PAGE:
1. Accurately displayed in the Status Information Areas for which he/she has responsibility, or
  2. Relayed to the position having responsibility for accurately displaying the status information. Prior to accepting responsibility for a position, the relieving specialist must be responsible for ensuring that any unresolved questions pertaining to the operation of the position are resolved. The specialists engaged in a position relief must conduct the relief process at the position being relieved, unless other procedures have been established and authorized by the facility air traffic manager.
  1. Step-By-Step Process of Position Relief.
  1. Preview of the Position


  1. Follow the checklist and review the Status Information Areas.


This substep may be replaced by an authorized preduty briefing provided an equivalent review of checklist items is accomplished.

  1. Observe position equipment, operational situation, and the work environment.
  2. Listen to voice communications and observe other operational actions.
  3. Observe current and pending aircraft and vehicular traffic and correlate with flight and other movement information.
  4. Indicate to the specialist being relieved that the position has been previewed and that the verbal briefing may begin.


Substeps (b), (c), and (d) may be conducted concurrently or in order.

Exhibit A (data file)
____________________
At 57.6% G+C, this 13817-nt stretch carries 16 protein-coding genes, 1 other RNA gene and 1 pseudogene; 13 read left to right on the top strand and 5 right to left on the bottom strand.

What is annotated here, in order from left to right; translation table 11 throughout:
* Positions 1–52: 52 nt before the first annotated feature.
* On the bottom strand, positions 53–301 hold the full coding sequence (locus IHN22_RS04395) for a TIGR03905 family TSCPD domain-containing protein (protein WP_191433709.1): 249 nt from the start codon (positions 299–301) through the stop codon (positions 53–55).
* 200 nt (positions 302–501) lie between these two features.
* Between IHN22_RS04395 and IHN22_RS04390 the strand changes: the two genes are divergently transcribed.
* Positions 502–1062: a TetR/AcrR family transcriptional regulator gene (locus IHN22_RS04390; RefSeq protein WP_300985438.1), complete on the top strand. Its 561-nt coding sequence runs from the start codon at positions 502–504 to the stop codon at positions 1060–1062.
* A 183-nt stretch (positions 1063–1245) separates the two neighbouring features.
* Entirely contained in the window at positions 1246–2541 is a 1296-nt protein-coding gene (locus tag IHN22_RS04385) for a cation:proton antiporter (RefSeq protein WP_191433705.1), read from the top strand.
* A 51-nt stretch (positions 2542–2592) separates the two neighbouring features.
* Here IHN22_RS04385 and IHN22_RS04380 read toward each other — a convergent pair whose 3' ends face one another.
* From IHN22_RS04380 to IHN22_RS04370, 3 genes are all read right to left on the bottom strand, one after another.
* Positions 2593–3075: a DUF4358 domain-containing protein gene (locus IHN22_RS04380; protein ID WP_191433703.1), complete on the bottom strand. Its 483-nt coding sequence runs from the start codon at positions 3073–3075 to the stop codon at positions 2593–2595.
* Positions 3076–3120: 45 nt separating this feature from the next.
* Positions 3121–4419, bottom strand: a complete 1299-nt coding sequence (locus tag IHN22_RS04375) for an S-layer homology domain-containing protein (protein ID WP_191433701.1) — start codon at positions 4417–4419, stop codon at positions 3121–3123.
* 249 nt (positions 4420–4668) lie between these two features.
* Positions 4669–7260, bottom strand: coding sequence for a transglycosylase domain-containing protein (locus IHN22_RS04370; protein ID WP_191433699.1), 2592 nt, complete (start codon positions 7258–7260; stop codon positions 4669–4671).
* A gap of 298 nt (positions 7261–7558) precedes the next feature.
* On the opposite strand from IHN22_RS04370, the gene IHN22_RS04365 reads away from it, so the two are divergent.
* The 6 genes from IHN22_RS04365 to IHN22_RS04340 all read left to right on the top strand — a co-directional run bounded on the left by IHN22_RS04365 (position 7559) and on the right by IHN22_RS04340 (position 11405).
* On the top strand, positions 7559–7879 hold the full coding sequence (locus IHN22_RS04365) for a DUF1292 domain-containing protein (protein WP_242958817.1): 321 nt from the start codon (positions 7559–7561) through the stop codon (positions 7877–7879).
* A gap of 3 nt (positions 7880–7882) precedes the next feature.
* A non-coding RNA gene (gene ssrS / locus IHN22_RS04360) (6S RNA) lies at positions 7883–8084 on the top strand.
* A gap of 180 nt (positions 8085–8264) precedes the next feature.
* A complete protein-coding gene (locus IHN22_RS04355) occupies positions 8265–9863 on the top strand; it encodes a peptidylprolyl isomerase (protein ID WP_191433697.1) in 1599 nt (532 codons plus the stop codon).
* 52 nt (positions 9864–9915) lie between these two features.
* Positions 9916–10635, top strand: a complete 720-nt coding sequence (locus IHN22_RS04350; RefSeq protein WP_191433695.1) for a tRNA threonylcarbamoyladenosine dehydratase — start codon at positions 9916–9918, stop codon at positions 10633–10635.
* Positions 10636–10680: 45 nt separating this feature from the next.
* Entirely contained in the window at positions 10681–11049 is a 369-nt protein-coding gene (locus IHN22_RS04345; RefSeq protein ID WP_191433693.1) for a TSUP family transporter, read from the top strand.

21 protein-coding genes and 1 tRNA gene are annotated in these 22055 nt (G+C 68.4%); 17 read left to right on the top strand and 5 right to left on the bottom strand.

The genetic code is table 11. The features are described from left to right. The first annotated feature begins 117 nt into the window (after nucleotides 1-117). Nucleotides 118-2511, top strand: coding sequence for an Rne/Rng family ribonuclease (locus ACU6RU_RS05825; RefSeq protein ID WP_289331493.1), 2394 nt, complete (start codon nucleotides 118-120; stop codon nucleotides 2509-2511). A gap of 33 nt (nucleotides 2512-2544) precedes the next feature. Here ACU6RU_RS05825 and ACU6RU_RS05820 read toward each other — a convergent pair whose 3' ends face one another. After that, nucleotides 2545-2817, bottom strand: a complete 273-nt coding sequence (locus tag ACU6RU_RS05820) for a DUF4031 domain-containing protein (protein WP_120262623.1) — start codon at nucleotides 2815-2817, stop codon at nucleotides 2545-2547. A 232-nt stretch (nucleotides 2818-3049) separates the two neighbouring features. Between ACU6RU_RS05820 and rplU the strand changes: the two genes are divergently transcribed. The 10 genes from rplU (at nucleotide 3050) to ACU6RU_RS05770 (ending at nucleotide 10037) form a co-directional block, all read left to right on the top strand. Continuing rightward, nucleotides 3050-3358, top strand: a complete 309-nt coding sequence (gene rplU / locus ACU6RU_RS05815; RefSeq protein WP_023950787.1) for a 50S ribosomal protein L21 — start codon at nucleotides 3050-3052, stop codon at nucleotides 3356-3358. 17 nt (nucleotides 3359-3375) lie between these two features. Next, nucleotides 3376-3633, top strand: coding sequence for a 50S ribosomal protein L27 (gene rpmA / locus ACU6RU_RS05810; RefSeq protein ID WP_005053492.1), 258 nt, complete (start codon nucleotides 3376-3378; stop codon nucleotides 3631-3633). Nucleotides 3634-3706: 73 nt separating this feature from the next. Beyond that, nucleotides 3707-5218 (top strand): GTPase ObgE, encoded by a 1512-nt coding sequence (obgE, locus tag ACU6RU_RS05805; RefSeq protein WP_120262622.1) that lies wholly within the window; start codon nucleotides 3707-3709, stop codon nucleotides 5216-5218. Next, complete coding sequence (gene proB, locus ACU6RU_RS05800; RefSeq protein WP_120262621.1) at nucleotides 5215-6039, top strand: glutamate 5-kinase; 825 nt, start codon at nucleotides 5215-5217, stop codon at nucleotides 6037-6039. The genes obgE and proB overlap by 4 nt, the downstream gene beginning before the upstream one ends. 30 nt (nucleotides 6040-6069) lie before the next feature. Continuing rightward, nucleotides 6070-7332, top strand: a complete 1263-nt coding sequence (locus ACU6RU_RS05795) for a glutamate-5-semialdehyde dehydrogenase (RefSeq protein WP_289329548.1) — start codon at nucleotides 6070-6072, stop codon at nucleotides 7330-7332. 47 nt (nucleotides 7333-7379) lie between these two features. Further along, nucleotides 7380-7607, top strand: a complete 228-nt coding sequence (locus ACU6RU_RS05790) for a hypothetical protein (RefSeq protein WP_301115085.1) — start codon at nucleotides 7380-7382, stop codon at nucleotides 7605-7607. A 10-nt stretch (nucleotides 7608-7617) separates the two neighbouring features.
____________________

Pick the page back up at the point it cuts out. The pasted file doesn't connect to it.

1. Verbal Briefing


  1. Review with the relieving specialist the checklist, Status Information Areas, written notes, and other prescribed sources of information, and advise of known omissions, updates, and inaccuracies. Also, brief the relieving specialist on the abnormal status of items not listed on the Status Information Areas, as well as on any items of special operational interest calling for verbal explanation or additional discussion.
  2. Brief on traffic, if applicable.
  3. Completely answer any questions asked.
  4. Observe overall position operation. If assistance is needed, provide or summon it as appropriate.
  5. Sign off the position in accordance with existing directives or otherwise indicate that the relief process is complete.


FAA Order JO 7210.3, Para 2-2-4, Duty Familiarization and the Transfer of Position Responsibility.
FAA Order JO 7210.3, Para 2-2-6, Sign In/Out and On/Off Procedures.


  1. Ask questions necessary to ensure a complete understanding of the operations situation.
  2. Make a statement or otherwise indicate to the specialist being relieved that position responsibility has been assumed.
  3. Sign on the position unless a facility directive authorizes substep (g) above.
  4. Check, verify, and update the information obtained in steps 1 and 2.
  1. Check position equipment in accordance with existing directives.